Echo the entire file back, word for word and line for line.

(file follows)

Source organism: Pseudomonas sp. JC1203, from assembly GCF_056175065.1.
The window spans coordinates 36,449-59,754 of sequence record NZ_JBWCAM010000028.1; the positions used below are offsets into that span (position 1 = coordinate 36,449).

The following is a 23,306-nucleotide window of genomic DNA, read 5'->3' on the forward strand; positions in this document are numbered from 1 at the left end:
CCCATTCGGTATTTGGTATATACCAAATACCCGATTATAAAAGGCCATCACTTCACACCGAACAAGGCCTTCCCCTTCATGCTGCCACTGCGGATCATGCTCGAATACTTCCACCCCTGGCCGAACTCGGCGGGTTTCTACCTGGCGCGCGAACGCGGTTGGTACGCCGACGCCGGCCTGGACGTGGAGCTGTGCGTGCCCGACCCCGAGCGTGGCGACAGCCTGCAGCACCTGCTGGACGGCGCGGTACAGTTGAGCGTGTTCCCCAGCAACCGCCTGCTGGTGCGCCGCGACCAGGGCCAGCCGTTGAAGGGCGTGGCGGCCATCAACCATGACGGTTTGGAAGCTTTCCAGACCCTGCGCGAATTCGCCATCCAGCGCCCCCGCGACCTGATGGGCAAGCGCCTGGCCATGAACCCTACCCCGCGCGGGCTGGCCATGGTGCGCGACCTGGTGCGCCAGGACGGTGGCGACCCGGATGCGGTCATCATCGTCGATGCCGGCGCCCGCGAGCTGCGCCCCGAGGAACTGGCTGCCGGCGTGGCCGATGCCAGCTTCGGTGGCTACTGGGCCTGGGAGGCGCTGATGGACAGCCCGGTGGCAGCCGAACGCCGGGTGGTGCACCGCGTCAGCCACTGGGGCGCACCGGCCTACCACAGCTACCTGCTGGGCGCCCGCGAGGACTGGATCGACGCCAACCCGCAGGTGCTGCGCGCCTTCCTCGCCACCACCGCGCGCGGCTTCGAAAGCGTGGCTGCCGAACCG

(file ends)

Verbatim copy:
Source organism: Pseudomonas sp. JC1203, from assembly GCF_056175065.1.
The window spans coordinates 36,449-59,754 of sequence record NZ_JBWCAM010000028.1; the positions used below are offsets into that span (position 1 = coordinate 36,449).

The following is a 23,306-nucleotide window of genomic DNA, read 5'->3' on the forward strand; positions in this document are numbered from 1 at the left end:
CCCATTCGGTATTTGGTATATACCAAATACCCGATTATAAAAGGCCATCACTTCACACCGAACAAGGCCTTCCCCTTCATGCTGCCACTGCGGATCATGCTCGAATACTTCCACCCCTGGCCGAACTCGGCGGGTTTCTACCTGGCGCGCGAACGCGGTTGGTACGCCGACGCCGGCCTGGACGTGGAGCTGTGCGTGCCCGACCCCGAGCGTGGCGACAGCCTGCAGCACCTGCTGGACGGCGCGGTACAGTTGAGCGTGTTCCCCAGCAACCGCCTGCTGGTGCGCCGCGACCAGGGCCAGCCGTTGAAGGGCGTGGCGGCCATCAACCATGACGGTTTGGAAGCTTTCCAGACCCTGCGCGAATTCGCCATCCAGCGCCCCCGCGACCTGATGGGCAAGCGCCTGGCCATGAACCCTACCCCGCGCGGGCTGGCCATGGTGCGCGACCTGGTGCGCCAGGACGGTGGCGACCCGGATGCGGTCATCATCGTCGATGCCGGCGCCCGCGAGCTGCGCCCCGAGGAACTGGCTGCCGGCGTGGCCGATGCCAGCTTCGGTGGCTACTGGGCCTGGGAGGCGCTGATGGACAGCCCGGTGGCAGCCGAACGCCGGGTGGTGCACCGCGTCAGCCACTGGGGCGCACCGGCCTACCACAGCTACCTGCTGGGCGCCCGCGAGGACTGGATCGACGCCAACCCGCAGGTGCTGCGCGCCTTCCTCGCCACCACCGCGCGCGGCTTCGAAAGCGTGGCTGCCGAACCG